Grace's Guide

British Industrial History

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Edward Elwell Ltd

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February 1962.

of The Forge, Wednesbury (Midlands). Telephone: Wednesbury 0300. Telegraphic Address: "Elwell, Wednesbury"

There was a forge making iron at Wednesbury during the reign of Elizabeth I. The first written record dates from 1597. At that time the forge was one of several water-powered sites along the River Tame. Wednesbury residents still know the site as 'Elwell's'.

1817 Edward Elwell took over the forge and quickly built a reputation for quality edge tools. Elwell further improved the water power system.

1869 Edward Elwell was succeeded by his grandson Alfred. As well as developing the forge business, the Elwell family also invested heavily in their workforce. The Elwells built St. Paul’s church and converted old workshops to workers housing. They also developed sports facilities, including a football field and later a bowling green.

1871 Henry Elwell left the partnership of Edge Tool Manufacturers at The Forge, Wednesbury, which was continued by Edward, Alfred and Frederick Elwell[1]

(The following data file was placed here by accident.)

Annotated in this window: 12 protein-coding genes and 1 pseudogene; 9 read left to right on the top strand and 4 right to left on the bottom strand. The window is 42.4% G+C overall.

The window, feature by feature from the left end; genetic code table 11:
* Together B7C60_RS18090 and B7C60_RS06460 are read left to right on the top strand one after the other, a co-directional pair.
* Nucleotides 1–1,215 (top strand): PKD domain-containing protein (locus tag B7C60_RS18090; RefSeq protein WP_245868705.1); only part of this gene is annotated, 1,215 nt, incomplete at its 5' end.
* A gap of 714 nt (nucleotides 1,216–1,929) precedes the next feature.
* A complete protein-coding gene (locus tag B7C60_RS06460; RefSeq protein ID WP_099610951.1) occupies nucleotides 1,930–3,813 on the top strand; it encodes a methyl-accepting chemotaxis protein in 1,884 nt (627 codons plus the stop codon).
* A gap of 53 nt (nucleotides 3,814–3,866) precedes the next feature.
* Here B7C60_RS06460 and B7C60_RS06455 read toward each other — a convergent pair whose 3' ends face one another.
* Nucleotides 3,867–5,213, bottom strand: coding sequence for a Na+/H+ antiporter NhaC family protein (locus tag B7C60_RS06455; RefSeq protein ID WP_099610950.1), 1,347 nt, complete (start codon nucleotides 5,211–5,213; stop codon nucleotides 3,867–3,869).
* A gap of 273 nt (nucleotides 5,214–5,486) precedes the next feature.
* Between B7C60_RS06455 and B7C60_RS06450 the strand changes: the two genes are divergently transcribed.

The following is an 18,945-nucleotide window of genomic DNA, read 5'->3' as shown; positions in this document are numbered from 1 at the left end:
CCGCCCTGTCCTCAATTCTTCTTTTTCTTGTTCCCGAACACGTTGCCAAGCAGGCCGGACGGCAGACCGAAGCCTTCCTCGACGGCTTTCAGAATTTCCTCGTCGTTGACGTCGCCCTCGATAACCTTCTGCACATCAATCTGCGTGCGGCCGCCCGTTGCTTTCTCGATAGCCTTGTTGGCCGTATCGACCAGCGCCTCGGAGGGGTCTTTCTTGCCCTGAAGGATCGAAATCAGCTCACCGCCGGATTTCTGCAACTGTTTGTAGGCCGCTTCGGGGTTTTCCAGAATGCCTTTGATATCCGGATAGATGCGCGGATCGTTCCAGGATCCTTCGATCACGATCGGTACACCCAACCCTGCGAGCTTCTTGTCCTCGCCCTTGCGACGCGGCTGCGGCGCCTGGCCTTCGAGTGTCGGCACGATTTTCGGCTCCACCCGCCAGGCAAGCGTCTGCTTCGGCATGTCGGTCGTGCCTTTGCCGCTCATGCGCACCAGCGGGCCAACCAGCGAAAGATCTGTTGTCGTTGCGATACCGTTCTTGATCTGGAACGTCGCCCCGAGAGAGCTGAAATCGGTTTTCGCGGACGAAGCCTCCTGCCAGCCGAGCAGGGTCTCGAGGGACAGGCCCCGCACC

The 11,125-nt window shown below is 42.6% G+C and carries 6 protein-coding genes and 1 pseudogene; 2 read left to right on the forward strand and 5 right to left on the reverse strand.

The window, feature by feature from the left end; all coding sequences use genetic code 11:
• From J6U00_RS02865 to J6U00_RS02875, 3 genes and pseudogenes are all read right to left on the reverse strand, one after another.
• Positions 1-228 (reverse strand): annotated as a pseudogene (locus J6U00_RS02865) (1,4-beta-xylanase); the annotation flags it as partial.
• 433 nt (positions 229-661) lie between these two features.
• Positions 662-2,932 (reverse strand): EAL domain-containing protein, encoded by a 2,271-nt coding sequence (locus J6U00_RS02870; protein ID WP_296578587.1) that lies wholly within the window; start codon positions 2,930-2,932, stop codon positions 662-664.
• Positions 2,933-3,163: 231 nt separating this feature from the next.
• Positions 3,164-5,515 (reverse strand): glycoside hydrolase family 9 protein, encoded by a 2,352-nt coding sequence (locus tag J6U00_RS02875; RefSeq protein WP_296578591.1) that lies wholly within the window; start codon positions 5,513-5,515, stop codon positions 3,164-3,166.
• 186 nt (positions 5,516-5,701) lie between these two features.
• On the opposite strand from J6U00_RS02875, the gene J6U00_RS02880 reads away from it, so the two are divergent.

1870s An engraving of the 1870s shows two pools as well as three large chimneys.

1890s The site had five breast-shot water-wheels and several steam engines.

1904 The water wheels were replaced by water turbines.

1937 Listed Exhibitor - British Industries Fair. Axes, Choppers, Cleavers, Earth Borers, Edge Tools, Forks, Hammers, Hatchets, Hoes, Horticultural Tools, Ladles (foundry) Matchets**, Picks, Road Contractors' Tools, Shovels, Billhooks, Spades, Slashers, Agricultural Tools. (Stand No. A.729)

later became part of Eva Industries and then Spearwell Tools

Note: **

  • Matchet - a large heavy knife used in Central and South America as a weapon or for cutting vegetation - similar to a machete.

See Also


Sources of Information

  1. London Gazette Issue 23782, 6 October 1871